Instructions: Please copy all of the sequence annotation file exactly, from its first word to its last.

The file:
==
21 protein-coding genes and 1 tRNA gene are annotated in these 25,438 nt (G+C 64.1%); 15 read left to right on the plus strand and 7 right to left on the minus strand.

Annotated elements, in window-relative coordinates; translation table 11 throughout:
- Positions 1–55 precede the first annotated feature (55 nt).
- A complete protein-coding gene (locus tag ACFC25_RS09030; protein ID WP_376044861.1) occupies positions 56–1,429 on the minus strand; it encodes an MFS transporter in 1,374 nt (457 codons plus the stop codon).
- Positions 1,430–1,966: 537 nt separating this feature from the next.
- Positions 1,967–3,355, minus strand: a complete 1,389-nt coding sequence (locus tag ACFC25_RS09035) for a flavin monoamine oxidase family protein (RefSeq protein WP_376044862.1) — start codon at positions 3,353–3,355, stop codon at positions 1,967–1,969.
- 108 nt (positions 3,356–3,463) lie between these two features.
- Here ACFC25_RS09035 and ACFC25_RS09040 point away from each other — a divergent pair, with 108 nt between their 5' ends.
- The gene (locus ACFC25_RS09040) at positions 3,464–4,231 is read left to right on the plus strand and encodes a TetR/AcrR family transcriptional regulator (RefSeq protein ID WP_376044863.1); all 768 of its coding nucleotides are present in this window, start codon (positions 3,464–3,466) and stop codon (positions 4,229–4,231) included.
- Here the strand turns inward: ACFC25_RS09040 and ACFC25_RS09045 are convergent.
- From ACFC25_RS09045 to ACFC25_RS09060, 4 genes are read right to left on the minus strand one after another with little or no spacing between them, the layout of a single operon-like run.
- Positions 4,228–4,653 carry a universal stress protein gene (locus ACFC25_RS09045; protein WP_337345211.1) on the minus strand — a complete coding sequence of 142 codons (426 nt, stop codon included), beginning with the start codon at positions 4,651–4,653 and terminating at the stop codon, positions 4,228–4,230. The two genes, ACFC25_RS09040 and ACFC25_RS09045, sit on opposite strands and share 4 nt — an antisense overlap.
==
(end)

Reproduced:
21 protein-coding genes and 1 tRNA gene are annotated in these 25,438 nt (G+C 64.1%); 15 read left to right on the plus strand and 7 right to left on the minus strand.

Annotated elements, in window-relative coordinates; translation table 11 throughout:
- Positions 1–55 precede the first annotated feature (55 nt).
- A complete protein-coding gene (locus tag ACFC25_RS09030; protein ID WP_376044861.1) occupies positions 56–1,429 on the minus strand; it encodes an MFS transporter in 1,374 nt (457 codons plus the stop codon).
- Positions 1,430–1,966: 537 nt separating this feature from the next.
- Positions 1,967–3,355, minus strand: a complete 1,389-nt coding sequence (locus tag ACFC25_RS09035) for a flavin monoamine oxidase family protein (RefSeq protein WP_376044862.1) — start codon at positions 3,353–3,355, stop codon at positions 1,967–1,969.
- 108 nt (positions 3,356–3,463) lie between these two features.
- Here ACFC25_RS09035 and ACFC25_RS09040 point away from each other — a divergent pair, with 108 nt between their 5' ends.
- The gene (locus ACFC25_RS09040) at positions 3,464–4,231 is read left to right on the plus strand and encodes a TetR/AcrR family transcriptional regulator (RefSeq protein ID WP_376044863.1); all 768 of its coding nucleotides are present in this window, start codon (positions 3,464–3,466) and stop codon (positions 4,229–4,231) included.
- Here the strand turns inward: ACFC25_RS09040 and ACFC25_RS09045 are convergent.
- From ACFC25_RS09045 to ACFC25_RS09060, 4 genes are read right to left on the minus strand one after another with little or no spacing between them, the layout of a single operon-like run.
- Positions 4,228–4,653 carry a universal stress protein gene (locus ACFC25_RS09045; protein WP_337345211.1) on the minus strand — a complete coding sequence of 142 codons (426 nt, stop codon included), beginning with the start codon at positions 4,651–4,653 and terminating at the stop codon, positions 4,228–4,230. The two genes, ACFC25_RS09040 and ACFC25_RS09045, sit on opposite strands and share 4 nt — an antisense overlap.